Take a moment and think of your writing as a living thing. That’s probably not that big a stretch since, as living things do, your writing changes, adapts, reacts to feedback and other stimuli. Our nervous system sends, receives, and interprets information from internal and external sources.
Your writing’s nervous system does the same thing. When you write, you create a story from the realm of nothingness. Your first draft enters the territory of the potential. Then the backbone of the story, the nervous system, begins to develop.
Whether you’re writing a novel or short fiction, the story must be strong and clear. You do that with a combination of what happens (plot) and how it’s told (style).
Your writing sends, receives, and interprets information from your own creativity and well as from stimuli outside yourself. It moves your reader from seeing words to seeing images. Writing holds readers when it challenges them with questions they want to read on and find the answers to.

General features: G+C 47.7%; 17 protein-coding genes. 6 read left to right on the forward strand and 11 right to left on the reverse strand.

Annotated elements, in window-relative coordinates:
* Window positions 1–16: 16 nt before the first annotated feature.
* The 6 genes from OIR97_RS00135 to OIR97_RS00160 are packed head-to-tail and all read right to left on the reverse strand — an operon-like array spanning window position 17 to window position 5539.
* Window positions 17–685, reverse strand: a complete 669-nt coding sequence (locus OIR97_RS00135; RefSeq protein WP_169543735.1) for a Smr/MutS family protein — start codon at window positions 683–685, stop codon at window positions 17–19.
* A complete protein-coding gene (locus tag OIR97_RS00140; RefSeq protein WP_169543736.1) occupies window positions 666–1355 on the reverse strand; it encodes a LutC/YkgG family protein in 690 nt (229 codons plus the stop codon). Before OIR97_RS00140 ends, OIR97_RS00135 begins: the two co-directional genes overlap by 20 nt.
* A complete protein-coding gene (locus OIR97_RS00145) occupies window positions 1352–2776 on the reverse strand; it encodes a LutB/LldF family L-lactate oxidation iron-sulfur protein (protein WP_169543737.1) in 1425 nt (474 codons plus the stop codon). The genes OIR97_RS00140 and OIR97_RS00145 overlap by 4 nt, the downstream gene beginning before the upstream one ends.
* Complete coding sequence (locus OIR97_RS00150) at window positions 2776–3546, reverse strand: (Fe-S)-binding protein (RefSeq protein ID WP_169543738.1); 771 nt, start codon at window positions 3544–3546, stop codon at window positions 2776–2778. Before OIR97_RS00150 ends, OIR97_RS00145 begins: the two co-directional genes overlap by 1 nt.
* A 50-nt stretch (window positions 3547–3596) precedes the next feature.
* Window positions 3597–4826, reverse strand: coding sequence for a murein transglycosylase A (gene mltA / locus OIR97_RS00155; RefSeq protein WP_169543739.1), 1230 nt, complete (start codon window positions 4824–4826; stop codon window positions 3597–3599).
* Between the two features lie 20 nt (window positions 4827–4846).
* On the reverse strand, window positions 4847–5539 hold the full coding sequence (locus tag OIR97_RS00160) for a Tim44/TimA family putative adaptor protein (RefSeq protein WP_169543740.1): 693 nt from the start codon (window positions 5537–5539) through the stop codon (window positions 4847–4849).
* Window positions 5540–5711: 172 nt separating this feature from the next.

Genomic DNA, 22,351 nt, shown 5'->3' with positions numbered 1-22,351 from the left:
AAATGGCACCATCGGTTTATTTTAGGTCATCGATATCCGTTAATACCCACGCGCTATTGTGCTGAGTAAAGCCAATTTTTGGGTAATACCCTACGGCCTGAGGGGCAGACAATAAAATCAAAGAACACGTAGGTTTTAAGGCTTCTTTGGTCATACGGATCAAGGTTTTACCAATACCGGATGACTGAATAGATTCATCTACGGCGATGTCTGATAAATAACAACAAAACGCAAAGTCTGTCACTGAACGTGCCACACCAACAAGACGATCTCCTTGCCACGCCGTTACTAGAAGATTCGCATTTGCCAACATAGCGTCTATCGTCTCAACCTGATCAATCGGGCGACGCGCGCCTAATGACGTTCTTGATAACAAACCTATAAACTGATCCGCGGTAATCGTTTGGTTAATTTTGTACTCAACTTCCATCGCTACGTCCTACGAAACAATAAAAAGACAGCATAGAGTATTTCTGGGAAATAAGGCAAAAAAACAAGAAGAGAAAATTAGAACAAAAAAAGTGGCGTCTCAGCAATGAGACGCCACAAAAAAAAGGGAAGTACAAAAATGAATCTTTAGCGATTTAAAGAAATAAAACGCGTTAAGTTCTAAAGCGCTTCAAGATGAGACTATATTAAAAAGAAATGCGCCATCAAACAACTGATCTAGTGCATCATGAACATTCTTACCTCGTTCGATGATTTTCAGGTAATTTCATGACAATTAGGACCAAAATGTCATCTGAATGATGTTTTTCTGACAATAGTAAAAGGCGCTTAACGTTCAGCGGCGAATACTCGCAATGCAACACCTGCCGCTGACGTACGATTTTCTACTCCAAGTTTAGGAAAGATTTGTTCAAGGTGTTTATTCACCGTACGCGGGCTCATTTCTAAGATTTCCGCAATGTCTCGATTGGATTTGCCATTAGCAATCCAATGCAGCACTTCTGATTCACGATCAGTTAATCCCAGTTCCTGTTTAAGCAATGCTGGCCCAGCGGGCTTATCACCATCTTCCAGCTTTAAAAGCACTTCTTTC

Create an experience readers can relate to and interpret through their own lives and points of reference, through their own nervous system.
So, how does your story’s nervous system check out? Use these tips to help you.
Is the story strong enough to hold the reader?
Is the story clear to others (not just you)?
Does the story offer questions to compel the reader to read on?
Does the story contain action-powered images?
Can readers relate to the story (relationships, experiences, feelings, etc.)?
Does the story show the characters’ motivations?
Do the characters act and react appropriately or realistically?
Health professionals encourage us to lose weight and exercise for better lives. The same goes for your writing. The leaner your writing, the better it is. Give your story’s nervous system a check-up once in awhile.
This entry was posted on Friday, May 31st, 2013 at 10:46 am and is filed under Writing. You can follow any responses to this entry through the RSS 2.0 feed.
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